Not long ago, I received an email from a well-known online marketer. The guy has been in the business at least 20 years and makes a significant income, or at least I assume he does.
Look, I know that proofreading is boring. Who wants to take the time, right? I’ve probably published loads of mistakes over the years.
But – some mistakes can be far more costly than others.
I clicked over from the email to his sales letter which was interesting for more than just the typos (of which there were many).
His subheadline wasn’t even about the product, it was about one of the bonuses – a stack of old books written on a related topic. I’m going to tuck that little bonus-in-the-subheadline technique away for possible future use.
Scrolling down, there were the typical typos such as, “ahve” for have. “Befroom” and “beddroom” for bedroom. “Podcsat” for podcast. “Soemthing” for something. These are things that are super easy to catch if you pay attention to your spellcheck. And yet, there they were.
Then I got to the one that cost him sales. I’m going to paraphrase the paragraph headline and what he wrote, but you’ll get the idea:
3,000 members on recurring billing at $47 a month. This guy I knew was famous for raising money for bigwigs and doing this and that, but he also ran an online business where he got 3,000 people paying him $38 a month. I’ll show you the exact method he used.
Did you catch that?
My theory is he first wrote $38 a month, but later decided it would look better at $47. He changed the headline but forgot to change the paragraph that came after it.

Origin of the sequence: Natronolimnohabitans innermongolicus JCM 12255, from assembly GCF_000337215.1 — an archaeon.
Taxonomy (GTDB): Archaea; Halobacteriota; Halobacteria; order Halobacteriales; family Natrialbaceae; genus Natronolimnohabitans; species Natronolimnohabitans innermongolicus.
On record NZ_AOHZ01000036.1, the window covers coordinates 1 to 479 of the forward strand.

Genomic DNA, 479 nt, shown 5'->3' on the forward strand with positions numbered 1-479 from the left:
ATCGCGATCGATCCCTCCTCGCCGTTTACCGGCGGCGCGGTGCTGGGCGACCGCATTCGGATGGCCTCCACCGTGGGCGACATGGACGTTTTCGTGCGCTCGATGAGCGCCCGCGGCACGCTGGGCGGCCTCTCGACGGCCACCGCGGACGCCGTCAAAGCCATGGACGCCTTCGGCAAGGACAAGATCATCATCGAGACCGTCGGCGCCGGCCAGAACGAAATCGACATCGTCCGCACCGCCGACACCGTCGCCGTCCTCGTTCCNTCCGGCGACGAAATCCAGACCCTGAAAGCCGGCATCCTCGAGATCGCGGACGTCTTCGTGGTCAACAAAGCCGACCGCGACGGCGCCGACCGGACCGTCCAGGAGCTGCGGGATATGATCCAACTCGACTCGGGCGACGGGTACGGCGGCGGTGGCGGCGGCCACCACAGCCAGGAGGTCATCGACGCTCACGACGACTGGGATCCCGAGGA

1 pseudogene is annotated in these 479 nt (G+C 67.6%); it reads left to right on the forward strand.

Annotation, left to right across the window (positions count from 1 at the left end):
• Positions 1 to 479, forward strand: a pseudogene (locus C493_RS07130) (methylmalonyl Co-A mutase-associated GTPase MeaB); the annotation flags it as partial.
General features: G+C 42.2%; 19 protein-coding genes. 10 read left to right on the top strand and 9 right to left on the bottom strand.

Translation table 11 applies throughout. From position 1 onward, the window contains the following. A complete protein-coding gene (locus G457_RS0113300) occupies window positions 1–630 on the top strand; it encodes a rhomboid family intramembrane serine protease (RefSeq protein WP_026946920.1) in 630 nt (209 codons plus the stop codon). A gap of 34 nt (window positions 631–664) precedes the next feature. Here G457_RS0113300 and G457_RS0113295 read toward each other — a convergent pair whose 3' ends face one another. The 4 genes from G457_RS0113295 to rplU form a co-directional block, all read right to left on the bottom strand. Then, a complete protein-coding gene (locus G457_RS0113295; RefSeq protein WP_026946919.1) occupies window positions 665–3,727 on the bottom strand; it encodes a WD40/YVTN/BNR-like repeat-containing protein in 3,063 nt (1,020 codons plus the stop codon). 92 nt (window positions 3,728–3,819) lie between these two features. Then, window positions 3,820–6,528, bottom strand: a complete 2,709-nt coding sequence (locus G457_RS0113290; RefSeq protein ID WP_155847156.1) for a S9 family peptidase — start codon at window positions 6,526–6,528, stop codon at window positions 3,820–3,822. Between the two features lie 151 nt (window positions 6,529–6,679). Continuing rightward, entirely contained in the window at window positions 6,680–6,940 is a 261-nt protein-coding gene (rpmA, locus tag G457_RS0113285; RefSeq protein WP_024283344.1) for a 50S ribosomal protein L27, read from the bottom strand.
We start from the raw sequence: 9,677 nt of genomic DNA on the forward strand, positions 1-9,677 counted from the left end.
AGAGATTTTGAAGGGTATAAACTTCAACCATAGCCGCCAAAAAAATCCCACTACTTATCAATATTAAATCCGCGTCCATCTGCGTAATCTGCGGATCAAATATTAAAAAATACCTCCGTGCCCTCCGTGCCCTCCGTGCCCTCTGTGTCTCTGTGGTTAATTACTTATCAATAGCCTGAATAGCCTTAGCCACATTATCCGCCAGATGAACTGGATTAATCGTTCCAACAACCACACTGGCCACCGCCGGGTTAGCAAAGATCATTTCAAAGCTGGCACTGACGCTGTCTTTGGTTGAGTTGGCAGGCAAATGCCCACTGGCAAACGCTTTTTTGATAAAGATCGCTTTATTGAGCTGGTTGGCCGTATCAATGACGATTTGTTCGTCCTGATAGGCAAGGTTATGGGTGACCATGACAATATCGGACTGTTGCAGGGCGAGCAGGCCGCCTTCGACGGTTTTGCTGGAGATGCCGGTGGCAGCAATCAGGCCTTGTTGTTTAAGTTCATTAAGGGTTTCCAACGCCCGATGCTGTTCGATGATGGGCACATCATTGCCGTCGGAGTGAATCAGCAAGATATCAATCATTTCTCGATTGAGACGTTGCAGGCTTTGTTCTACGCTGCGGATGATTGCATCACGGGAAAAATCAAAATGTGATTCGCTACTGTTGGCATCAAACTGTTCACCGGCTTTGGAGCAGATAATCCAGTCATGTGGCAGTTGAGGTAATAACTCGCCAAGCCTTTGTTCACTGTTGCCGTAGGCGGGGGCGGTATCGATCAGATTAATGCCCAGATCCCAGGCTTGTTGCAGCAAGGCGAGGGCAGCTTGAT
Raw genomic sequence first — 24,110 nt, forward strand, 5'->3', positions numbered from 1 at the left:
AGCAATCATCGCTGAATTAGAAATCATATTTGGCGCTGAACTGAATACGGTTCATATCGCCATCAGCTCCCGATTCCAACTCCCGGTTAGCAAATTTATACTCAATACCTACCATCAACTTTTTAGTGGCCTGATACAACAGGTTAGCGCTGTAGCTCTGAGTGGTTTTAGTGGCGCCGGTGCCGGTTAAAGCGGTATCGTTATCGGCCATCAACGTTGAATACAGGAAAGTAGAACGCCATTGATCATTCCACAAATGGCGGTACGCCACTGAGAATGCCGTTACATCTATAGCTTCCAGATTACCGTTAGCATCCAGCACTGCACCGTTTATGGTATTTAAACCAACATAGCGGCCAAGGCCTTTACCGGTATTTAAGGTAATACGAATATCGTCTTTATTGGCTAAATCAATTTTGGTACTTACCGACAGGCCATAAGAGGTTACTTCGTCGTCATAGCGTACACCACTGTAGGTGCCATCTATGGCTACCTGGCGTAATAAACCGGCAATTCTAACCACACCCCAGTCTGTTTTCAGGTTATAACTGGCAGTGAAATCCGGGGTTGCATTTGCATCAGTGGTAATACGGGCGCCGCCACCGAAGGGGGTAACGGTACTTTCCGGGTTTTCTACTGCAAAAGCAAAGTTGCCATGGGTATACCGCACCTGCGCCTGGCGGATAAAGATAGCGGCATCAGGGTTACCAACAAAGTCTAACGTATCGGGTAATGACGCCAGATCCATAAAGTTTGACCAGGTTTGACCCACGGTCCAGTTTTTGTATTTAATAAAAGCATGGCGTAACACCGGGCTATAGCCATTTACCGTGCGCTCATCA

Which had me wondering: is he making all of this up?
Just as bad, there was a ‘testimonial’ from “John Doe”, the name Americans use as a placeholder for a real name. Obviously, this was supposed to be flushed out with a real sounding name and a much better testimonial than the placeholder of, “I’ve taken a few of his programs over the years and have learned a bunch.”
Wow that’s embarrassing. Ironically, I have no doubt this marketer has enough real testimonials to fill a book.
Up until the fake testimonial and the price discrepancy, I’ll bet a lot of people really wanted to buy the product he was selling, too. I know I did. But after those confidence-shaking mistakes, why would your average customer believe anything on the page?
Credibility and sales were lost.
You might want to proofread your sales letters like your sales depend on it. Because they do.
Jonathan D Jenkins